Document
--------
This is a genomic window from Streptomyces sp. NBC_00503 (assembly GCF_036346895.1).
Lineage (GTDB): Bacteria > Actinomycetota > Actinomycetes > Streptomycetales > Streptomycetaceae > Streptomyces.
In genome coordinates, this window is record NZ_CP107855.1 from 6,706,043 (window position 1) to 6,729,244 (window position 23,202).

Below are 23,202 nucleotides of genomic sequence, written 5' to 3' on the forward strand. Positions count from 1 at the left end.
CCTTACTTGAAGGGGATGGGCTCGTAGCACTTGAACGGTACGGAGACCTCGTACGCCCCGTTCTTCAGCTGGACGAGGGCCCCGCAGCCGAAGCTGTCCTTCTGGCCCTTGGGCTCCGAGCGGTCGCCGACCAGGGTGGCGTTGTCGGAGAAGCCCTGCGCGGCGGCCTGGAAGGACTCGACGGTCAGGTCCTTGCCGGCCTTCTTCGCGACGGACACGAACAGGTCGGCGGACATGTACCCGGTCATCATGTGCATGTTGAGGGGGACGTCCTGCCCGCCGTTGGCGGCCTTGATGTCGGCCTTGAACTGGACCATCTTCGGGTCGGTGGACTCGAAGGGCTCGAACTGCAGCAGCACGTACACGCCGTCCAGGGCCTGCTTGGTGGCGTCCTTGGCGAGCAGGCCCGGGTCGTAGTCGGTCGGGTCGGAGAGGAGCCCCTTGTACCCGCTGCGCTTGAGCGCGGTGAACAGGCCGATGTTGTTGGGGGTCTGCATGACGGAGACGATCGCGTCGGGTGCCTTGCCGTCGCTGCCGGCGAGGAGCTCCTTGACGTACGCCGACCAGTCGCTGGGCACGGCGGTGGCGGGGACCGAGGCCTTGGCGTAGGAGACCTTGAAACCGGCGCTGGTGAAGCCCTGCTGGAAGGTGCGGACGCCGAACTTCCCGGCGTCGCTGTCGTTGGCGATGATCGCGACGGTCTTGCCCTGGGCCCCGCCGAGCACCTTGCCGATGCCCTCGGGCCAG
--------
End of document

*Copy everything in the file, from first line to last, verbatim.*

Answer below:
This is a genomic window from Streptomyces sp. NBC_00503 (assembly GCF_036346895.1).
Lineage (GTDB): Bacteria > Actinomycetota > Actinomycetes > Streptomycetales > Streptomycetaceae > Streptomyces.
In genome coordinates, this window is record NZ_CP107855.1 from 6,706,043 (window position 1) to 6,729,244 (window position 23,202).

Below are 23,202 nucleotides of genomic sequence, written 5' to 3' on the forward strand. Positions count from 1 at the left end.
CCTTACTTGAAGGGGATGGGCTCGTAGCACTTGAACGGTACGGAGACCTCGTACGCCCCGTTCTTCAGCTGGACGAGGGCCCCGCAGCCGAAGCTGTCCTTCTGGCCCTTGGGCTCCGAGCGGTCGCCGACCAGGGTGGCGTTGTCGGAGAAGCCCTGCGCGGCGGCCTGGAAGGACTCGACGGTCAGGTCCTTGCCGGCCTTCTTCGCGACGGACACGAACAGGTCGGCGGACATGTACCCGGTCATCATGTGCATGTTGAGGGGGACGTCCTGCCCGCCGTTGGCGGCCTTGATGTCGGCCTTGAACTGGACCATCTTCGGGTCGGTGGACTCGAAGGGCTCGAACTGCAGCAGCACGTACACGCCGTCCAGGGCCTGCTTGGTGGCGTCCTTGGCGAGCAGGCCCGGGTCGTAGTCGGTCGGGTCGGAGAGGAGCCCCTTGTACCCGCTGCGCTTGAGCGCGGTGAACAGGCCGATGTTGTTGGGGGTCTGCATGACGGAGACGATCGCGTCGGGTGCCTTGCCGTCGCTGCCGGCGAGGAGCTCCTTGACGTACGCCGACCAGTCGCTGGGCACGGCGGTGGCGGGGACCGAGGCCTTGGCGTAGGAGACCTTGAAACCGGCGCTGGTGAAGCCCTGCTGGAAGGTGCGGACGCCGAACTTCCCGGCGTCGCTGTCGTTGGCGATGATCGCGACGGTCTTGCCCTGGGCCCCGCCGAGCACCTTGCCGATGCCCTCGGGCCAG